As a high school senior, I hated my curfew. I resented that my parents imposed it, rebelled when they enforced it and came up with plenty of ways to elude it. (Yes, Mom--for all those times I told you I was going to a sleepover and then rolled into the house at 4 a.m., claiming I just felt like sleeping in my own bed, I'm sorry.) And that's just how I feel about that Philadelphia law requiring bars to stop serving me at 2 a.m.
I know I'm not just speaking for myself here. Every night hundreds of Philadelphians get out of their restaurant jobs late and want what we all want when we get out of work: a cocktail with friends and some time to unwind. For most people this is called happy hour. For us it's called a challenge. Because by the time we finally peel off our food-spattered uniforms and make our way out the door, the bars are closing.
But we're a resourceful bunch. And we've got a couple cocktail-conniving tricks up our sleeves.
Occasionally someone will volunteer to host an after-hours shindig at their apartment. Usually this is the person who has: a) a big cool apartment they don't mind deep-cleaning in the morning, b) a lot of liquor lying around that they'd like consumed immediately, or c) a vendetta against a sleeping roommate and a devious plan to gather the noisiest, most raucous people possible in a confined space to prevent anyone within earshot from getting any rest. We descend on the proffered apartment like a mobile frat party and leave around dawn, empty bottles and countless stubbed-out cigarettes in our wake.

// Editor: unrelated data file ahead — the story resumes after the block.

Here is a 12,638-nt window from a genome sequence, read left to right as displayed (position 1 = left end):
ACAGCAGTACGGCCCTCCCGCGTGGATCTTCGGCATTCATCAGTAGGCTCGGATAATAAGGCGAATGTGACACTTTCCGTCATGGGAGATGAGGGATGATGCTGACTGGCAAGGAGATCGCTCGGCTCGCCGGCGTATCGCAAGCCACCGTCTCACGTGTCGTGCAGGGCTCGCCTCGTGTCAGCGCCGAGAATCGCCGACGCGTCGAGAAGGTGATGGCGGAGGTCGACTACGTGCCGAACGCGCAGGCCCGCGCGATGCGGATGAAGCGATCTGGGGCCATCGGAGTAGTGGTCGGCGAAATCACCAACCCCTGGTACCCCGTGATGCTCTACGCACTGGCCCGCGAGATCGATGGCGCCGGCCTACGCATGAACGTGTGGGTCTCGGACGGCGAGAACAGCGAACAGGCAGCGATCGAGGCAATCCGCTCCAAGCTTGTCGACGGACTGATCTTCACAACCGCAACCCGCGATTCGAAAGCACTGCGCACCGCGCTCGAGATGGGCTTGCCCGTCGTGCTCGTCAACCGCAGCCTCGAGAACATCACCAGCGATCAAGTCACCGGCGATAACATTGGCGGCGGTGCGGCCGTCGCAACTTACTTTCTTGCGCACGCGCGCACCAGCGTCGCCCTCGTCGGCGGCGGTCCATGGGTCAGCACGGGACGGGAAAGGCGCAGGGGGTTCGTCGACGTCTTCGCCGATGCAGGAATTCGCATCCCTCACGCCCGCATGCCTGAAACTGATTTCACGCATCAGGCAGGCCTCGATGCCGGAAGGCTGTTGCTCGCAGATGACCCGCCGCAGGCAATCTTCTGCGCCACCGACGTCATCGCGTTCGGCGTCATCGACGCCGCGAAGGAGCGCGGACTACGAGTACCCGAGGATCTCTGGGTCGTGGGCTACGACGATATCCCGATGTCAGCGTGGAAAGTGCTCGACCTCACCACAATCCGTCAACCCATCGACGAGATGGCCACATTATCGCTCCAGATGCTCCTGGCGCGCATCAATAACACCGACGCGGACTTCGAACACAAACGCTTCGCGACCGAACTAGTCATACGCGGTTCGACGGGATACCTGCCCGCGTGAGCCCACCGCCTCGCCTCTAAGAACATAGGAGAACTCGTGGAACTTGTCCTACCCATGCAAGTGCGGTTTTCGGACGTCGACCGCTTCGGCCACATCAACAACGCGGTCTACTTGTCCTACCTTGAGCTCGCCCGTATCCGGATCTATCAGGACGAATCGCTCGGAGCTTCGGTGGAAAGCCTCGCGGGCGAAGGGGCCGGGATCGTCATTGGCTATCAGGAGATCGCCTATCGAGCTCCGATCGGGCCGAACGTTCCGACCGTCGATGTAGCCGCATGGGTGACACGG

If no one steps up with an apartment, the next move is a little string-pulling: Who do we know who owns a restaurant and won't mind illegally staying open for us for a few hours? We promise to be quiet. We promise to be good. We promise to tip heavily. Typically we're good for only that last promise, but in any event, we promise to be a good time.
When it works out, this option is a thing of beauty. One Center City restaurant celebrated closing its doors for good with a week's worth of nights like these, and anyone who was there still talks about the fireworks that were set off in the back of the dining room and the way the bouncer and some of the cooks used the soda guns to turn the bar into a slip-and-slide. Or so I've heard.
Finally there's that last act of desperation: the after-hours bars. Places known by only one name. Places where those of us who didn't score a hookup at last call go to drown our sorrows. Places where you're never quite sure you should be until you have that "one more drink," and suddenly the hot dog water looks delicious. And we all know how that ends.
So Philadelphia, if you're listening, I'm not going to make it home for curfew tonight. Someone's having a sleepover, and I'll be staying out late.